i brought a whole kit on ebay new so didnt have to mess with s/h parts it was about 100£ delivered which was a bargain

i have a valeo clutch in mine and a luk one in my missus car. i prefer the valeo. it has the old style clutch bearing which is better (luk one documented on her)

you will need brake fluid gearbox seals gearbox oil etc, factor in a bearing guide if it needs it. 2 bottom bushes for the front hubs

the gearbox is a 2 man job at least as its very tight with access to get it out. it is doable (done 3 now ) but theres a risk of breaking the linkage holders

im near the merry hill centre if you ever need a hand
 

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Discussion Starter #6
Not a bad job subframe can stay in place there is enough room to get the box out with out major stripping of the car other than battery tray and odds and ends. I did mine on my drive in a day.

On my car i decided to swap to a SMF. I did the cheap way by using a secondhand 90 BHP flywheel and a new 90 clutch kit. Over 100K miles later gearbox etc all still fine.

I do have a slight vibration if i pull away at very low revs but this could be down to worn engine mounting as the car has covered over 250K miles.

Yes Windy, it was you that told me you swapped for a SMF....I knew I heard it can be done. Not sure it would be fun on that driveway you have seen at brothers especially if we have a downpour :(

off to price one up now :eek:
 

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Discussion Starter #7
i fitted the smf to my 110. i have also changed the clutch in a 90 as well. i know same engine

theres alot more pipework for the 110 which took the time. the dual mass is a pain to get off as the whole lot rotates i think i ended up cutting the bolts off. which took ages.

its quite time consuming but once youve done it you break down the jobs. the last one took me 2 days but everything was seized on. the driveshaft i had to remove with part of the gearbox as it was welded in

i brought a whole kit on ebay new so didnt have to mess with s/h parts it was about 100£ delivered which was a bargain

i have a valeo clutch in mine and a luk one in my missus car. i prefer the valeo. it has the old style clutch bearing which is better (luk one documented on her)

you will need brake fluid gearbox seals gearbox oil etc, factor in a bearing guide if it needs it. 2 bottom bushes for the front hubs

the gearbox is a 2 man job at least as its very tight with access to get it out. it is doable (done 3 now ) but theres a risk of breaking the linkage holders

im near the merry hill centre if you ever need a hand
Ahh Monty, what can I say, might have hung yourself there lol...ask Windy he's helped me out loads by de-DPF'ing this 110 for me already, he also noticed that the turbo wasn't spooling up......he was straight under and replaced a rubber pipe on the gateway...Legend!! :thumb:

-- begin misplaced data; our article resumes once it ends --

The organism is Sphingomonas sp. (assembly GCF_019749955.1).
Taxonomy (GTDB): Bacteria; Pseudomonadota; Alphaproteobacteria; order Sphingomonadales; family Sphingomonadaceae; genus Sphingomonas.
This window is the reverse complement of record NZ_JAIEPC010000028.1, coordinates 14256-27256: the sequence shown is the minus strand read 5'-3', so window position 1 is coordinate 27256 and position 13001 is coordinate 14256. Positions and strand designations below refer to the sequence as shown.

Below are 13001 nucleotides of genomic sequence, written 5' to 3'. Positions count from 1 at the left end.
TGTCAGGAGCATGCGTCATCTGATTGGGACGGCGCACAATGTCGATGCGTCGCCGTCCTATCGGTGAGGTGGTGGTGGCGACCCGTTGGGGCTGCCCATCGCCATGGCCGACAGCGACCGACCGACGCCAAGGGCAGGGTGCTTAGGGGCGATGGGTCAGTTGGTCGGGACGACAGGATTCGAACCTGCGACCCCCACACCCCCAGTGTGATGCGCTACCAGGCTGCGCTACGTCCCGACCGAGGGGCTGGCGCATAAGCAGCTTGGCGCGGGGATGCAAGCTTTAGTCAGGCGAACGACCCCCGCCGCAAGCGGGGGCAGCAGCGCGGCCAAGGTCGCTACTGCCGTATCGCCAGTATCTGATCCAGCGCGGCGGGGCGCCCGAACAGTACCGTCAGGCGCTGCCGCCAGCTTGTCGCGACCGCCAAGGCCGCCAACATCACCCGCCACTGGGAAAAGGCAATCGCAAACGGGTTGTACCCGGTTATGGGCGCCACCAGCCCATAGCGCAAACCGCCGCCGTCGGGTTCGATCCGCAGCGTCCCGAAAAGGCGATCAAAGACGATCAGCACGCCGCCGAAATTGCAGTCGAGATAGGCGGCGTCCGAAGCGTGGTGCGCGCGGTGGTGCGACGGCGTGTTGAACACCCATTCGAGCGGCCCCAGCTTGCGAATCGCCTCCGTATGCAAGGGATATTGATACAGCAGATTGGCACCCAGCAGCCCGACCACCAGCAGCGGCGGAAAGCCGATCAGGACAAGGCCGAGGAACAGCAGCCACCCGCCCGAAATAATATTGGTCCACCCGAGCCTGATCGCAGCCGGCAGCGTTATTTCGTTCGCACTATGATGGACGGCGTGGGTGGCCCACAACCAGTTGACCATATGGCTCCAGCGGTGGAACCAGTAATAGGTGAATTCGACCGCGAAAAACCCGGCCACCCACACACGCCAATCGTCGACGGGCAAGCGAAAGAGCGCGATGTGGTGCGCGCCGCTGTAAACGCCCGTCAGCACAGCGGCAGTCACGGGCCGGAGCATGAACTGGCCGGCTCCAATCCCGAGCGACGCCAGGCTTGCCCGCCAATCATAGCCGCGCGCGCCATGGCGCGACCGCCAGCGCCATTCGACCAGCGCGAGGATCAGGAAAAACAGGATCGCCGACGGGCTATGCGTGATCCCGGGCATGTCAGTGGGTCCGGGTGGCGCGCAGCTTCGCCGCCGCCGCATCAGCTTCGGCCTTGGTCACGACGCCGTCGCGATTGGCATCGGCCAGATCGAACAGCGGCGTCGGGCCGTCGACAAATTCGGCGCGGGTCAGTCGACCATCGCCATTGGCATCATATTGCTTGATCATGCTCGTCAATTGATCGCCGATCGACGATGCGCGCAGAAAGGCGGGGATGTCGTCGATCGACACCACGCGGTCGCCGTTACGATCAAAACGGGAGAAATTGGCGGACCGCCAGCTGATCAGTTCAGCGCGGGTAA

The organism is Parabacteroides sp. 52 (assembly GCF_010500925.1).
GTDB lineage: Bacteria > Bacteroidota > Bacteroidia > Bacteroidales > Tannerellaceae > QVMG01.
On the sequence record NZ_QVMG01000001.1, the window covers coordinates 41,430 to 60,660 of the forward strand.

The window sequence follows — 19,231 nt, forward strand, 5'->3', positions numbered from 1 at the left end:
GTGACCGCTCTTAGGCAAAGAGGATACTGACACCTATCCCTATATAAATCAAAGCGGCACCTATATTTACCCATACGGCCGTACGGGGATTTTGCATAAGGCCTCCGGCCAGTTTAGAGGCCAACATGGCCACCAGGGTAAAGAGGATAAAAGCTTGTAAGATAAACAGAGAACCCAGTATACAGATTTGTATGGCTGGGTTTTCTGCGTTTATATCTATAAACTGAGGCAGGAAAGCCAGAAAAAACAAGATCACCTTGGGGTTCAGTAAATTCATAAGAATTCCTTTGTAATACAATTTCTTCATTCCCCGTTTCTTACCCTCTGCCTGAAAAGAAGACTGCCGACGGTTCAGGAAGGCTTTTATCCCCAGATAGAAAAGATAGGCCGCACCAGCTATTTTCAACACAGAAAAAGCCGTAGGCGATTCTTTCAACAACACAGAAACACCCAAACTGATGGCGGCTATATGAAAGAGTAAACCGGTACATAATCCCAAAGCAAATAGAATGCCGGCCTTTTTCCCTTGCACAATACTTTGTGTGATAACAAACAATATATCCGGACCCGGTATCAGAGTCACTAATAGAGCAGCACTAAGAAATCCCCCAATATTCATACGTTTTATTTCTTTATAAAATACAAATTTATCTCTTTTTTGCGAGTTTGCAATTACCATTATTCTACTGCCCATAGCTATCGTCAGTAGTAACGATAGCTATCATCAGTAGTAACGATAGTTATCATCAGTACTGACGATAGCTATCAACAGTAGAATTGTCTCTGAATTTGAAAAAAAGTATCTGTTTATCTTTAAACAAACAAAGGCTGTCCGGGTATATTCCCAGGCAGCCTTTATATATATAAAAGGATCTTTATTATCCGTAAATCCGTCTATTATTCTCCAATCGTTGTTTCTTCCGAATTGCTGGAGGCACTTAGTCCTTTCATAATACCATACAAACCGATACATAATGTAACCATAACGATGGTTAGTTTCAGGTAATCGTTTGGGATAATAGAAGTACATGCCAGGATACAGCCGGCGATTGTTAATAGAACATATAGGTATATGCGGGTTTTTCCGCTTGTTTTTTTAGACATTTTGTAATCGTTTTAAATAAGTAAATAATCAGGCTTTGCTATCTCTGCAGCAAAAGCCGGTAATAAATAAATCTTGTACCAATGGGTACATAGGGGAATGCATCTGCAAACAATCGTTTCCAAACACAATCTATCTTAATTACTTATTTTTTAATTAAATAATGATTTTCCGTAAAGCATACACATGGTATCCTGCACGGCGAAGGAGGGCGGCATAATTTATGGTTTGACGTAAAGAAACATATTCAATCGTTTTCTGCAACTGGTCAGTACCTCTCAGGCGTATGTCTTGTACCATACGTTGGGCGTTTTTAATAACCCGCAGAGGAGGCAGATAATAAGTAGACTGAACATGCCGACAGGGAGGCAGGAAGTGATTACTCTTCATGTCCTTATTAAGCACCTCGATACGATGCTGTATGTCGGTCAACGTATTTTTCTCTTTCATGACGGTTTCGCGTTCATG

I have already purchased new wishbones, balljoints, drop links, t/r ends and anti roll bar bushes to renew the bottom end.

I'm defo ok for fluids, I was going to order drive shaft oil-seals, what else will I need to replace if you don't mind telling me as I have not done a clutch ever :(

what will I need a bearing guide for? So should I shove a single mass on it and if I order the clutch would it have to be for a 90 model?

thanks soo much in advance!! :thumb:
 

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Impact gun i found was best way to remove flywheel bolts, I then used a double ended ring spanner looped over a bolt in the the clutch cover retaining bolt hole and a bolt fitted in the gearbox mounting bolt hole to lock flywheel to torque up new bolts
 

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I'd suggest getting a clutch alignment kit. An extra expense for something that may only get used onece BUT well worth the money. If the friction plate isn't perfectly centralised then you will be lucky to get the gearbox input shaft into the bearing at the centre of the crankshaft. If you did manage to get it in it could quickly destroy the clutch.

I'd get one like this one...... 17pc Universal Clutch Alignment Aligning Car van Garage Tool Set | eBay
 

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35mm socket for the driveshaft nut. the oil seals you can tap in with a socket.

you need torx bits for the engine mount a jack to take the weight. theres loads. when i did mine i was horrified how many tools i used lol

the bearing guide is inside the gearbox where the release bearing slides on. if its worn it will need replacing